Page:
Chalara ash dieback has caused widespread damage to ash populations in continental Europe. The long-term consequences of its entering the natural environment in the UK are likely to be similar, although the degree of mortality cannot yet be predicted with any certainty in our maritime climate. Experience on the Continent indicates that the disease can kill young ash trees relatively quickly (sometimes within one growing season of symptoms becoming visible), while older trees can survive initial attacks, but might succumb after several seasons of infection, particularly when exposed to other pathogens, especially honey fungus (Armillaria).
Chalara is especially destructive of common ash (Fraxinus excelsior), including its ‘Pendula’ ornamental variety. Narrow-leaved ash (Fraxinus angustifolia) is also susceptible. A great deal of research is being undertaken to identify potentially ‘resistant’ ash trees for future breeding purposes.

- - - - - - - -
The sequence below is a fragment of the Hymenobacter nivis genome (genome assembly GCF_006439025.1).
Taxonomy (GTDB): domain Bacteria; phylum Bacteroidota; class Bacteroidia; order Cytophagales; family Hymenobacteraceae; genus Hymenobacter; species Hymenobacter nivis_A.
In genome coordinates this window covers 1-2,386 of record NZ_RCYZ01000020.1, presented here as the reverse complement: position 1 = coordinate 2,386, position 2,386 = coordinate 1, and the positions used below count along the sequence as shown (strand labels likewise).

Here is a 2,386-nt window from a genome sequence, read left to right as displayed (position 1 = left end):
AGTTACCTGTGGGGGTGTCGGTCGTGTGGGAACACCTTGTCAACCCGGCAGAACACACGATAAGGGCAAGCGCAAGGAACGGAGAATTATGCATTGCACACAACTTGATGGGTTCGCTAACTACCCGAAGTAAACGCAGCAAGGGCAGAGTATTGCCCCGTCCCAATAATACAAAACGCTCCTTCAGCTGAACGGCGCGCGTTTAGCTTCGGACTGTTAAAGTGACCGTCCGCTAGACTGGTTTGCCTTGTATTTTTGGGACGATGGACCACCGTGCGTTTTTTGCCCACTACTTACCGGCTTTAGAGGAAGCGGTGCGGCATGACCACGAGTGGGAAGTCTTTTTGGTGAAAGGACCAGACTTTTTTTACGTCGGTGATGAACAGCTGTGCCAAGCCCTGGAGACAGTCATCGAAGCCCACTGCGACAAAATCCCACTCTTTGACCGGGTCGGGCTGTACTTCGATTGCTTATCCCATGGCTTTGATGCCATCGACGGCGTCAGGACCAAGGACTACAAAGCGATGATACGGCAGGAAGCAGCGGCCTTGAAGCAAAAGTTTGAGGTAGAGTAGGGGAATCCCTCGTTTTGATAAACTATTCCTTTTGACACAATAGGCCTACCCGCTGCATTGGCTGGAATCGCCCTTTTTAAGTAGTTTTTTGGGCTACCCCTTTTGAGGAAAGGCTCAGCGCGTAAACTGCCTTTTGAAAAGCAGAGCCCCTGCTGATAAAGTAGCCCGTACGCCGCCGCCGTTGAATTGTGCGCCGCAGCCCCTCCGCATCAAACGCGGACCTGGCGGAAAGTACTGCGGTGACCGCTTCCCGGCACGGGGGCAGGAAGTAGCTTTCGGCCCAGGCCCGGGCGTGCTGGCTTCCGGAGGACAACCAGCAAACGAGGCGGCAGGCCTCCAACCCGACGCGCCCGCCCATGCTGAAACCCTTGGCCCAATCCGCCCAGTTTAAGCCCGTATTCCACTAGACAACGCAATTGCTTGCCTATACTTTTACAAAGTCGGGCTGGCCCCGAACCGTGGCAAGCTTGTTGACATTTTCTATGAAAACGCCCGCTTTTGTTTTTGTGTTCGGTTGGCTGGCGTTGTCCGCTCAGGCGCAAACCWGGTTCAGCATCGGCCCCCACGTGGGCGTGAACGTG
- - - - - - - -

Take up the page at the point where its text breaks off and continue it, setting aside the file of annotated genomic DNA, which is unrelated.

A Great Britain chalara management strategy has been agreed. Country response plans have been drawn up to implement the strategy in England, Scotland and Wales, while Northern Ireland has joined the Republic of Ireland in adopting an all-Ireland approach.
It is clear that everyone needs to help in the fight against tree pests and diseases. If you manage or work with trees in woods and forests please:
- be vigilant – regularly inspect the trees that you are responsible for, be alert for plant health problems, and report unexplained symptoms to us
- be diligent – adopt ‘biosecurity’ and hygiene measures in daily routines to minimise accidental spread of pests and disease. For example, clean and, where practicable, disinfect items such as tools, equipment and boots before leaving infected woodland sites
If visiting woodland for sport and pleasure you can help by arriving with clean boots, clothing and equipment. Brush off mud and plant debris from boots, clothes, bikes, buggies and pets before leaving the forest, and give everything a more thorough clean when you return home.
In other words – don’t take an unwelcome guest into the woodland with you, and don’t bring one out.